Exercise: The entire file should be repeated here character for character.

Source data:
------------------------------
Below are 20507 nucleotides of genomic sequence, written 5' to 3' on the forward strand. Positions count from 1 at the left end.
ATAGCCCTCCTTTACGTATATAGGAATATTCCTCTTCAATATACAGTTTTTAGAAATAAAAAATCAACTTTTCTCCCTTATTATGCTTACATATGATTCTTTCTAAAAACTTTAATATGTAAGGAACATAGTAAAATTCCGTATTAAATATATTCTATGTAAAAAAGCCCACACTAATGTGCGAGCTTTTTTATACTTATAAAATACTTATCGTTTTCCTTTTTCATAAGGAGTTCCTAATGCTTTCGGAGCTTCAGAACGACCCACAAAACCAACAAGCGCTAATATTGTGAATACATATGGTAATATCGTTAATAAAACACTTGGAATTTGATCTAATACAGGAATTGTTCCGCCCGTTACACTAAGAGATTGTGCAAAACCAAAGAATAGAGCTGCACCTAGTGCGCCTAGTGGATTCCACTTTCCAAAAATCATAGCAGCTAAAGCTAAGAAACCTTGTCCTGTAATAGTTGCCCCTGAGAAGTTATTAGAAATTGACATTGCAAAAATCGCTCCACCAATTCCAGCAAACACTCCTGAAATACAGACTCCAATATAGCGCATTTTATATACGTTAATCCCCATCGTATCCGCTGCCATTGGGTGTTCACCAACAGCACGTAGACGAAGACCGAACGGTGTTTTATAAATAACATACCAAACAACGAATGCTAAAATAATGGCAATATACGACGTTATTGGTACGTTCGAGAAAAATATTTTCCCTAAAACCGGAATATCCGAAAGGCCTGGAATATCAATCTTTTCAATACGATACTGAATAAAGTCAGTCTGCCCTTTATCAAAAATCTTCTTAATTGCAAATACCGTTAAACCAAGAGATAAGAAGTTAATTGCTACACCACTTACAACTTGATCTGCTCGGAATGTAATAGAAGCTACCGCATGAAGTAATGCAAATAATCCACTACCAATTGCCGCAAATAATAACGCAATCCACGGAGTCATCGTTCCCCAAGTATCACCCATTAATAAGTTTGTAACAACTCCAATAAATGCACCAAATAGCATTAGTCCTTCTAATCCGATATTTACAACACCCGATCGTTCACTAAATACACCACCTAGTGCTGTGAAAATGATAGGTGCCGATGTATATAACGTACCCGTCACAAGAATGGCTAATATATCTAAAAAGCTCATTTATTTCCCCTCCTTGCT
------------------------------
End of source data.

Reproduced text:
Below are 20507 nucleotides of genomic sequence, written 5' to 3' on the forward strand. Positions count from 1 at the left end.
ATAGCCCTCCTTTACGTATATAGGAATATTCCTCTTCAATATACAGTTTTTAGAAATAAAAAATCAACTTTTCTCCCTTATTATGCTTACATATGATTCTTTCTAAAAACTTTAATATGTAAGGAACATAGTAAAATTCCGTATTAAATATATTCTATGTAAAAAAGCCCACACTAATGTGCGAGCTTTTTTATACTTATAAAATACTTATCGTTTTCCTTTTTCATAAGGAGTTCCTAATGCTTTCGGAGCTTCAGAACGACCCACAAAACCAACAAGCGCTAATATTGTGAATACATATGGTAATATCGTTAATAAAACACTTGGAATTTGATCTAATACAGGAATTGTTCCGCCCGTTACACTAAGAGATTGTGCAAAACCAAAGAATAGAGCTGCACCTAGTGCGCCTAGTGGATTCCACTTTCCAAAAATCATAGCAGCTAAAGCTAAGAAACCTTGTCCTGTAATAGTTGCCCCTGAGAAGTTATTAGAAATTGACATTGCAAAAATCGCTCCACCAATTCCAGCAAACACTCCTGAAATACAGACTCCAATATAGCGCATTTTATATACGTTAATCCCCATCGTATCCGCTGCCATTGGGTGTTCACCAACAGCACGTAGACGAAGACCGAACGGTGTTTTATAAATAACATACCAAACAACGAATGCTAAAATAATGGCAATATACGACGTTATTGGTACGTTCGAGAAAAATATTTTCCCTAAAACCGGAATATCCGAAAGGCCTGGAATATCAATCTTTTCAATACGATACTGAATAAAGTCAGTCTGCCCTTTATCAAAAATCTTCTTAATTGCAAATACCGTTAAACCAAGAGATAAGAAGTTAATTGCTACACCACTTACAACTTGATCTGCTCGGAATGTAATAGAAGCTACCGCATGAAGTAATGCAAATAATCCACTACCAATTGCCGCAAATAATAACGCAATCCACGGAGTCATCGTTCCCCAAGTATCACCCATTAATAAGTTTGTAACAACTCCAATAAATGCACCAAATAGCATTAGTCCTTCTAATCCGATATTTACAACACCCGATCGTTCACTAAATACACCACCTAGTGCTGTGAAAATGATAGGTGCCGATGTATATAACGTACCCGTCACAAGAATGGCTAATATATCTAAAAAGCTCATTTATTTCCCCTCCTTGCT